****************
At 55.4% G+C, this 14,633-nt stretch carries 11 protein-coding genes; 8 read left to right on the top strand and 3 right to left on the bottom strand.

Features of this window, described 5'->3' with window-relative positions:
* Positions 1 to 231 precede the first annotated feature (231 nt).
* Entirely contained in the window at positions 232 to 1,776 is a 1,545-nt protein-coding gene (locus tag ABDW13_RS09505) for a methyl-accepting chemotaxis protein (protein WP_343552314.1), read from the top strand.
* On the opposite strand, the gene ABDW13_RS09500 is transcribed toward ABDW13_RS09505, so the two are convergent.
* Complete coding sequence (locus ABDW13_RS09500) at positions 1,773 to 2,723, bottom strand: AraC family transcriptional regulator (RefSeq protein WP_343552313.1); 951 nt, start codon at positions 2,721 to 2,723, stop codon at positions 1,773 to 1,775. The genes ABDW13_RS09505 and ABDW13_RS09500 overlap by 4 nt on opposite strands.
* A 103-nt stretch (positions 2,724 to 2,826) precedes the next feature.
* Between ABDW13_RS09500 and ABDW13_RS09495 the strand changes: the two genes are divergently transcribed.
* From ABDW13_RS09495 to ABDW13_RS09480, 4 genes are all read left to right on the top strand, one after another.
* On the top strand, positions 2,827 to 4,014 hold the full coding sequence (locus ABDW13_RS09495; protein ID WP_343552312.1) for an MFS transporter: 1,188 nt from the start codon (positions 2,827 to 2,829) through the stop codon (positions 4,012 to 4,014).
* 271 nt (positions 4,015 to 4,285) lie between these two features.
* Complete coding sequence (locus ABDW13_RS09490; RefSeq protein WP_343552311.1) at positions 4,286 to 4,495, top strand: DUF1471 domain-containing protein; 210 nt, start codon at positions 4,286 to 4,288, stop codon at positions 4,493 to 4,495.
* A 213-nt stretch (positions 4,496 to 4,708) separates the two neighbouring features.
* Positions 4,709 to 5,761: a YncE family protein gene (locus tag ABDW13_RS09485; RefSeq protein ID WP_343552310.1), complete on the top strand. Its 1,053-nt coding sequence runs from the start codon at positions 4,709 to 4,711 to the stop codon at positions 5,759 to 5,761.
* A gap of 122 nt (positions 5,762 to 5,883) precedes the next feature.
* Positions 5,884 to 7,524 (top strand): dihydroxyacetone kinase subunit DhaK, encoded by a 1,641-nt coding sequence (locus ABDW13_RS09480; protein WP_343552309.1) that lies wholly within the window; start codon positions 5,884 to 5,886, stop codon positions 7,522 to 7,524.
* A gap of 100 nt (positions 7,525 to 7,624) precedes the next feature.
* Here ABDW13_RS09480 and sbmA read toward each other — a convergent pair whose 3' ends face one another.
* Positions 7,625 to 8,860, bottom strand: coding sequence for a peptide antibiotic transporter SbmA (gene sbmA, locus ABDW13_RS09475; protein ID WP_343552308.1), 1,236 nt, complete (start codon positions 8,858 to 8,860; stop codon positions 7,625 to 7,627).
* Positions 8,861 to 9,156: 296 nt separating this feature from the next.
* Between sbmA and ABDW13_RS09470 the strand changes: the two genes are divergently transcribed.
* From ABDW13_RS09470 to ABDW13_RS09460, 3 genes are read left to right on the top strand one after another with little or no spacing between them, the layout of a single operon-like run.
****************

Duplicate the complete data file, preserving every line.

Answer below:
At 55.4% G+C, this 14,633-nt stretch carries 11 protein-coding genes; 8 read left to right on the top strand and 3 right to left on the bottom strand.

Features of this window, described 5'->3' with window-relative positions:
* Positions 1 to 231 precede the first annotated feature (231 nt).
* Entirely contained in the window at positions 232 to 1,776 is a 1,545-nt protein-coding gene (locus tag ABDW13_RS09505) for a methyl-accepting chemotaxis protein (protein WP_343552314.1), read from the top strand.
* On the opposite strand, the gene ABDW13_RS09500 is transcribed toward ABDW13_RS09505, so the two are convergent.
* Complete coding sequence (locus ABDW13_RS09500) at positions 1,773 to 2,723, bottom strand: AraC family transcriptional regulator (RefSeq protein WP_343552313.1); 951 nt, start codon at positions 2,721 to 2,723, stop codon at positions 1,773 to 1,775. The genes ABDW13_RS09505 and ABDW13_RS09500 overlap by 4 nt on opposite strands.
* A 103-nt stretch (positions 2,724 to 2,826) precedes the next feature.
* Between ABDW13_RS09500 and ABDW13_RS09495 the strand changes: the two genes are divergently transcribed.
* From ABDW13_RS09495 to ABDW13_RS09480, 4 genes are all read left to right on the top strand, one after another.
* On the top strand, positions 2,827 to 4,014 hold the full coding sequence (locus ABDW13_RS09495; protein ID WP_343552312.1) for an MFS transporter: 1,188 nt from the start codon (positions 2,827 to 2,829) through the stop codon (positions 4,012 to 4,014).
* 271 nt (positions 4,015 to 4,285) lie between these two features.
* Complete coding sequence (locus ABDW13_RS09490; RefSeq protein WP_343552311.1) at positions 4,286 to 4,495, top strand: DUF1471 domain-containing protein; 210 nt, start codon at positions 4,286 to 4,288, stop codon at positions 4,493 to 4,495.
* A 213-nt stretch (positions 4,496 to 4,708) separates the two neighbouring features.
* Positions 4,709 to 5,761: a YncE family protein gene (locus tag ABDW13_RS09485; RefSeq protein ID WP_343552310.1), complete on the top strand. Its 1,053-nt coding sequence runs from the start codon at positions 4,709 to 4,711 to the stop codon at positions 5,759 to 5,761.
* A gap of 122 nt (positions 5,762 to 5,883) precedes the next feature.
* Positions 5,884 to 7,524 (top strand): dihydroxyacetone kinase subunit DhaK, encoded by a 1,641-nt coding sequence (locus ABDW13_RS09480; protein WP_343552309.1) that lies wholly within the window; start codon positions 5,884 to 5,886, stop codon positions 7,522 to 7,524.
* A gap of 100 nt (positions 7,525 to 7,624) precedes the next feature.
* Here ABDW13_RS09480 and sbmA read toward each other — a convergent pair whose 3' ends face one another.
* Positions 7,625 to 8,860, bottom strand: coding sequence for a peptide antibiotic transporter SbmA (gene sbmA, locus ABDW13_RS09475; protein ID WP_343552308.1), 1,236 nt, complete (start codon positions 8,858 to 8,860; stop codon positions 7,625 to 7,627).
* Positions 8,861 to 9,156: 296 nt separating this feature from the next.
* Between sbmA and ABDW13_RS09470 the strand changes: the two genes are divergently transcribed.
* From ABDW13_RS09470 to ABDW13_RS09460, 3 genes are read left to right on the top strand one after another with little or no spacing between them, the layout of a single operon-like run.